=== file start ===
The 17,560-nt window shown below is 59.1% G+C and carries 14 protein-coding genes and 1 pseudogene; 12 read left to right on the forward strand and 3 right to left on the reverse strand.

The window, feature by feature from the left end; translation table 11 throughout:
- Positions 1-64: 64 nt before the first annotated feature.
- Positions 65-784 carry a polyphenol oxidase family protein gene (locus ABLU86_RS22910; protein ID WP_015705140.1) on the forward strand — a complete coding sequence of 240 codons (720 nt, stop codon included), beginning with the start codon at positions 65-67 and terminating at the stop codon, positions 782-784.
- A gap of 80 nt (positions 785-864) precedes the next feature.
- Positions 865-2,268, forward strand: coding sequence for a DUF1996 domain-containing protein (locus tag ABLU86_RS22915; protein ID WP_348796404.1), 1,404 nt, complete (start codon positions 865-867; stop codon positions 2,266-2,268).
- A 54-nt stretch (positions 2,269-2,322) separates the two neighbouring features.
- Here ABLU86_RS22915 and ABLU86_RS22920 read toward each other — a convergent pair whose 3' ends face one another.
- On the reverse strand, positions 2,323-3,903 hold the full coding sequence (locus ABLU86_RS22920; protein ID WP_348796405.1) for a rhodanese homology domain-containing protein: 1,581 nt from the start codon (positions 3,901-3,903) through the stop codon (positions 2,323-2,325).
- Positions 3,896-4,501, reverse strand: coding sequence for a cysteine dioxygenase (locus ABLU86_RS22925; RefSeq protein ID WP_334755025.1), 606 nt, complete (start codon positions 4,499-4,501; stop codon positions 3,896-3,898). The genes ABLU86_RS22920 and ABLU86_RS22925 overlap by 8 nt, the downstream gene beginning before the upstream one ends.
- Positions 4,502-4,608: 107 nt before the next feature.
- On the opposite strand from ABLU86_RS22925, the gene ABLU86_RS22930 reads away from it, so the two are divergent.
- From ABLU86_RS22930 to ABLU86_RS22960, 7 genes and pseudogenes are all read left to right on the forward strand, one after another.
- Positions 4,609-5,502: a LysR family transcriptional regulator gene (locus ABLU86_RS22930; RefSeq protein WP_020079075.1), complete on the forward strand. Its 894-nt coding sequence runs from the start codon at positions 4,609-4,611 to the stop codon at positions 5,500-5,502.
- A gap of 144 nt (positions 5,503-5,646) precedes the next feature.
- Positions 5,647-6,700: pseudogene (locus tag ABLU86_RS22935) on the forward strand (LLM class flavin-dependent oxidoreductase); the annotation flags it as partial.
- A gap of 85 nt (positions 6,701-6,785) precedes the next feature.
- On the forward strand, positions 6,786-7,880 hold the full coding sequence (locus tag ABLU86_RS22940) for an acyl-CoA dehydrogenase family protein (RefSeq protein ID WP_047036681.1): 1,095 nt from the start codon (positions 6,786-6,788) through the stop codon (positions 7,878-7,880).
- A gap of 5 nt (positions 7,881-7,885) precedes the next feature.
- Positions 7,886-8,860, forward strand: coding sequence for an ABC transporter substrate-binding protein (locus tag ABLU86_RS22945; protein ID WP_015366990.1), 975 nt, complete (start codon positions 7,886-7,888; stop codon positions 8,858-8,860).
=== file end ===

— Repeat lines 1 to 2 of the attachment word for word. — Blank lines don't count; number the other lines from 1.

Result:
The 17,560-nt window shown below is 59.1% G+C and carries 14 protein-coding genes and 1 pseudogene; 12 read left to right on the forward strand and 3 right to left on the reverse strand.

The window, feature by feature from the left end; translation table 11 throughout: